Sometimes I embellish upon the truth. When I say “I used to be an athlete,” it’s one of those times.
I should clarify. From 5th grade until 12th grade I played a school or municipal-sponsored sport of some kind…basketball, softball, field hockey, and javelin throwing in track. For a couple years in college I marched junior corps (P.S. more intense than any other sport I’ve ever played) and I also played rugby for a semester at JMU. A summer and a half of drum majoring at senior corps, bicycling and walking all across Philadelphia, and of course, dancing a couple times a week, has always kept me in, at the very least, passable physical condition. I generally feel somewhere between ambivalent to pleased when I glance at myself in a store window or a mirror.
Both of my parents have an athletic background and you’ll always hear me brag about what a badass hardball player my dad is. I learned how to throw and catch and shoot a free throw at an early age. Curiously, I could never quite execute a layup, nor could I get through a volley of tennis without hitting the stupid ball over the court’s fence. Despite these challenges to my hand-eye-coordination, I never really struggled to be at least decent in the sports I chose to participate in. That is….except for the being an athlete part.
I know I was a bit of a frustration to my dad. In high school, he’d tell me, “Em…if you could just sprint faster you could play softball at any college you wanted to attend!” I made up for it by hitting the ball farther. (If you and I were chatting in person right now, I’d interrupt my own story to say that I have never, ever beaten my dad at a sprinting race across our backyard. I haven’t tried since he’s been diagnosed with heart disease, but I digress). When I started playing field hockey in seventh grade, I was petrified and sweating every day before practice…we started the morning with a half-mile run, and if it wasn’t under a certain time (I think eight minutes?) we’d have to run it again after practice that day. Guess who usually ran a second time?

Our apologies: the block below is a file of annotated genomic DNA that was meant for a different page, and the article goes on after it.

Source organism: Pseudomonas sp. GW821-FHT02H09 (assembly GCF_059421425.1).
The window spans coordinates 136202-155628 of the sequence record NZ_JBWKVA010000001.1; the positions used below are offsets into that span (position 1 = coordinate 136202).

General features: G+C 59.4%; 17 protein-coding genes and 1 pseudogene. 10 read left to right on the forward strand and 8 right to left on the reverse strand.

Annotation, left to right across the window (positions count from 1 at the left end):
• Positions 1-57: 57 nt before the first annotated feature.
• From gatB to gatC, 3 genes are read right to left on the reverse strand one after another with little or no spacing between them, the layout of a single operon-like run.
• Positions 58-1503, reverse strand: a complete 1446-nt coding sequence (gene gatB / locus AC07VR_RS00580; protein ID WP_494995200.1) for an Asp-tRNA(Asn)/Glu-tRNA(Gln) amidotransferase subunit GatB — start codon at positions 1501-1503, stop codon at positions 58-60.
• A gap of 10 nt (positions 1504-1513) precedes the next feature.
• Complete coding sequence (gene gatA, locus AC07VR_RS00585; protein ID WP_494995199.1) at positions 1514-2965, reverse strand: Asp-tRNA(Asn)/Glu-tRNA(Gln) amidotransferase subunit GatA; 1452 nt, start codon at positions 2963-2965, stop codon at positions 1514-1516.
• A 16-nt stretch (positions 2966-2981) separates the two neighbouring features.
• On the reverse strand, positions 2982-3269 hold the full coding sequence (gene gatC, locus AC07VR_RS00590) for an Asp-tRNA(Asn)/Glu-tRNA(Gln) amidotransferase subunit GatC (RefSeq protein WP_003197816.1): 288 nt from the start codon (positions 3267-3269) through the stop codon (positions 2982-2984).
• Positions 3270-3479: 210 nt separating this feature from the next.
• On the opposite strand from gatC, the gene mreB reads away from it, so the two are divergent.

In gym class we completed the Presidential Fitness Challenge, and this damn thing always brought down my gym grade. Always, always, always. If you weren’t lucky enough subjected to this thing, it was basically a measurement of one’s fitness level by testing, measuring, and timing ten or so different modules. The fastest mile I ever ran was around 8:45, and let me tell you…I was jumping for joy when I first got it under 9 minutes (but I was still under the 60th percentile). I could never jump very far or very high, and I could never do the bent-arm hang (and forget about pull-ups). I feigned flexibility because I have a long torso and have no trouble reaching past my toes when stretching. I wasn’t terrible at the short wind sprints, but that is relative; it means that my ranking was around the 70th percentile.
Why am I blabbing about all this? I went for a run tonight. And by “run”, I mean I went for a jog/walk/jog/walk/jog/walk/jog/walk/jog/walk. It wasn’t fun. But…I want to keep at it. I’ve recently learned that there’s such a thing as a duathlon; a race with the format of run-bike-run. (I also don’t swim well, surprise surprise). I have no idea how I’ll feel tomorrow, but I must keep it up…running has always been my Achilles tendon and if I don’t make my attempt to conquer it now, I don’t know when I ever could.
If I find the courage to actually register for the duathlon, I will keep you all posted. And by “you all” I mean Judith and my mom. Seriously….anyone else reading? Show me some love so I know this isn’t completely all for nought?
Miss you, Pennsylvania. I was repping my boys during my walk/jog: